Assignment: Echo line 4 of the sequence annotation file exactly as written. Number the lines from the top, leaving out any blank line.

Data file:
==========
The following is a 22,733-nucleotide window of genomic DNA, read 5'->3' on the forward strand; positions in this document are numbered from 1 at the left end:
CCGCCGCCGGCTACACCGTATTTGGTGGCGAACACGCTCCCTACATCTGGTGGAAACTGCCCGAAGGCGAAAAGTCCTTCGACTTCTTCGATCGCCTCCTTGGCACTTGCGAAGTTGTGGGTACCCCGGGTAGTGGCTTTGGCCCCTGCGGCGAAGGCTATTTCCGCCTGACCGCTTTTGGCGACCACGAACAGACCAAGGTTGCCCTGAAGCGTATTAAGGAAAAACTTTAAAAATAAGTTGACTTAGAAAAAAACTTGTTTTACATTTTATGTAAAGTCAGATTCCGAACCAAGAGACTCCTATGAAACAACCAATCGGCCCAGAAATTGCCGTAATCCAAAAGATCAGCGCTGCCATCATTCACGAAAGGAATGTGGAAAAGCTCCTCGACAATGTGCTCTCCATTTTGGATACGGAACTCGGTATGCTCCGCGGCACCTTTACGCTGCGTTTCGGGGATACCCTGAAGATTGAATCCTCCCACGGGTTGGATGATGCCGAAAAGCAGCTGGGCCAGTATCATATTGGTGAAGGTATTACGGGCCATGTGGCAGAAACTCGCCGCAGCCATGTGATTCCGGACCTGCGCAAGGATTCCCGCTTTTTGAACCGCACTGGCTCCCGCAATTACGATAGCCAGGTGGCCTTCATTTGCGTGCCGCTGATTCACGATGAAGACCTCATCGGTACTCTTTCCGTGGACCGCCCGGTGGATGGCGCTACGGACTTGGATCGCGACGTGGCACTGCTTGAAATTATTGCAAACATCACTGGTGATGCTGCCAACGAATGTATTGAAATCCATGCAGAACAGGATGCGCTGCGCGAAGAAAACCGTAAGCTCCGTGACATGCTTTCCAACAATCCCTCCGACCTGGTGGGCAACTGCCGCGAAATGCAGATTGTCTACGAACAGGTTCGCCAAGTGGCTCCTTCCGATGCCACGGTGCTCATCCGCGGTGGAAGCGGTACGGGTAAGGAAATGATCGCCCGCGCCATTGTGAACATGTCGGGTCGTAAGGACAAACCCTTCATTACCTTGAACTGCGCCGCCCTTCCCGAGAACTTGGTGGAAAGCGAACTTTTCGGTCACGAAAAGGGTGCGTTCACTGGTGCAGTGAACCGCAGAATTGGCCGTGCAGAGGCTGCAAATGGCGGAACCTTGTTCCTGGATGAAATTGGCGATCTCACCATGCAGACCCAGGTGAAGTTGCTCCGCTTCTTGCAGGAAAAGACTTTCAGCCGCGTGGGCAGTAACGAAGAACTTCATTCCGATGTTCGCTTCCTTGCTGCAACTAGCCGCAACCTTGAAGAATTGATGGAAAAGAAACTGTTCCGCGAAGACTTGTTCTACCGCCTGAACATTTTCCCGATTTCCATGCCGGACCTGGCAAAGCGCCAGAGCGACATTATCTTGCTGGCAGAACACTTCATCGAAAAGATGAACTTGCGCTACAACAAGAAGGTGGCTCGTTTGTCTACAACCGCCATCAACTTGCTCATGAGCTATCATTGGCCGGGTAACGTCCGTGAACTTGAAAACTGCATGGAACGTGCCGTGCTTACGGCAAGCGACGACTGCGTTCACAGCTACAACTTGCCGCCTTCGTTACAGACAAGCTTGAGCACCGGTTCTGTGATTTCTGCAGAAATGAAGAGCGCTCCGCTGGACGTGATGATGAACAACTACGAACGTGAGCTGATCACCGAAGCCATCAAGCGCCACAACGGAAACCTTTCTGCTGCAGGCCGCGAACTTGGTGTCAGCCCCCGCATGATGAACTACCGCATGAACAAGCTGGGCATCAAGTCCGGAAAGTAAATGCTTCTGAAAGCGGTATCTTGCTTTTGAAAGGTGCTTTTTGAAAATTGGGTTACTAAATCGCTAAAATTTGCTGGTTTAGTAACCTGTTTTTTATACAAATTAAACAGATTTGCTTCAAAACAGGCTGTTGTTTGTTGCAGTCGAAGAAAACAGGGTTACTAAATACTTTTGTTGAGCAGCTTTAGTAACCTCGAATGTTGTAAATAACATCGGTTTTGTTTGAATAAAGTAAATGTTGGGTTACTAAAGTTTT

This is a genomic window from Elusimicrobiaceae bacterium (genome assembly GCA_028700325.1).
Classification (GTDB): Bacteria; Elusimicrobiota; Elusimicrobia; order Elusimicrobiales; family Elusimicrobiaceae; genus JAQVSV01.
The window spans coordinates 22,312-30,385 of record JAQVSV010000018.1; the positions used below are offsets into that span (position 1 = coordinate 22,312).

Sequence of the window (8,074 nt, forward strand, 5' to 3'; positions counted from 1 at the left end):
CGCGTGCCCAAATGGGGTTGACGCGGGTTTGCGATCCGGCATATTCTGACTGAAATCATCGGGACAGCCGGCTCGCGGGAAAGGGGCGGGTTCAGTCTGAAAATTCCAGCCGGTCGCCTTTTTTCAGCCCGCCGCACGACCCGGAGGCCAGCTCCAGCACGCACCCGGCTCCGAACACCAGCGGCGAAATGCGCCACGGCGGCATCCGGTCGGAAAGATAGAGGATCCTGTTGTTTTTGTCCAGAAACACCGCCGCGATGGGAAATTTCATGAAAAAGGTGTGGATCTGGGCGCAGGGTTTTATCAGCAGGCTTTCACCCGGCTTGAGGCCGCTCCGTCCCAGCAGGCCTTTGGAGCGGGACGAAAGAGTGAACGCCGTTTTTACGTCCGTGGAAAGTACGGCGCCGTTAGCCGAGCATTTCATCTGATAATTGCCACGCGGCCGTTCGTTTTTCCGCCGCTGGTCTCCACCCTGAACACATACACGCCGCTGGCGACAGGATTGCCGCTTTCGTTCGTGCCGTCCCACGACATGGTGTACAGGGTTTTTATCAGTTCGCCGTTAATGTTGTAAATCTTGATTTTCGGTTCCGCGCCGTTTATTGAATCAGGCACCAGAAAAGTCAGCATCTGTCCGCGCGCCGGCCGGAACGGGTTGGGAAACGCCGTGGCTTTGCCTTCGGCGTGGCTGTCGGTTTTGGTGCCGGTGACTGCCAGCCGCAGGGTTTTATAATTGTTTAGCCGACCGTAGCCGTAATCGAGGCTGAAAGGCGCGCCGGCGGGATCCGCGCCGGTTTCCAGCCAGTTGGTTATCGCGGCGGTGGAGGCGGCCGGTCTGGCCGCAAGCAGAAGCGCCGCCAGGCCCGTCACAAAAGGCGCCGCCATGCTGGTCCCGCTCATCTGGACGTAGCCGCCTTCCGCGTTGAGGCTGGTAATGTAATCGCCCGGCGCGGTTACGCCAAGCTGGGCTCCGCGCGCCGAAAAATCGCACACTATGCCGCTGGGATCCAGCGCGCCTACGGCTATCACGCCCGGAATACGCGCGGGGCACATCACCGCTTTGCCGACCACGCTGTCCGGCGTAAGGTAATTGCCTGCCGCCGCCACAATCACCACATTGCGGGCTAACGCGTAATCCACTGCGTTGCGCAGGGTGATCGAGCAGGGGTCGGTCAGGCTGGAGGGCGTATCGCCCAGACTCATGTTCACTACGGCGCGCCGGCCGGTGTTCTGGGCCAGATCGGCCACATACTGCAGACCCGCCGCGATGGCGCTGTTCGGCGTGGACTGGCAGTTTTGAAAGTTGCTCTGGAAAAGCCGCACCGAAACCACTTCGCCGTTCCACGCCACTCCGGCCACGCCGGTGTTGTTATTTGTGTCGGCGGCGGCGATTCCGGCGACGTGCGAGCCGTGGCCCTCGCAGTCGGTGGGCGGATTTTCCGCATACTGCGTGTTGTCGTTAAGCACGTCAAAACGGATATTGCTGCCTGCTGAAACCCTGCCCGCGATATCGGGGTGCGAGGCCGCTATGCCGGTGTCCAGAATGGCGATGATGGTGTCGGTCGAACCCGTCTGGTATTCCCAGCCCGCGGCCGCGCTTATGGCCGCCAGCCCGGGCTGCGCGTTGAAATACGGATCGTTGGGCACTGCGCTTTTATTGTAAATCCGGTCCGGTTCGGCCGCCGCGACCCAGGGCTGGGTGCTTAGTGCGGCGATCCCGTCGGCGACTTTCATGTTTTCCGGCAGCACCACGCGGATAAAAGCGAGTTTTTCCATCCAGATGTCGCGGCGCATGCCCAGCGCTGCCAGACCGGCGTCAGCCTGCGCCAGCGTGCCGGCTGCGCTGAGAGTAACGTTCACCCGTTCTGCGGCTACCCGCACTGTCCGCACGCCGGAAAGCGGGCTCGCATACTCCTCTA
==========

Classification (GTDB): Bacteria; Elusimicrobiota; Elusimicrobia; order Elusimicrobiales; family Elusimicrobiaceae; genus JAQVSV01.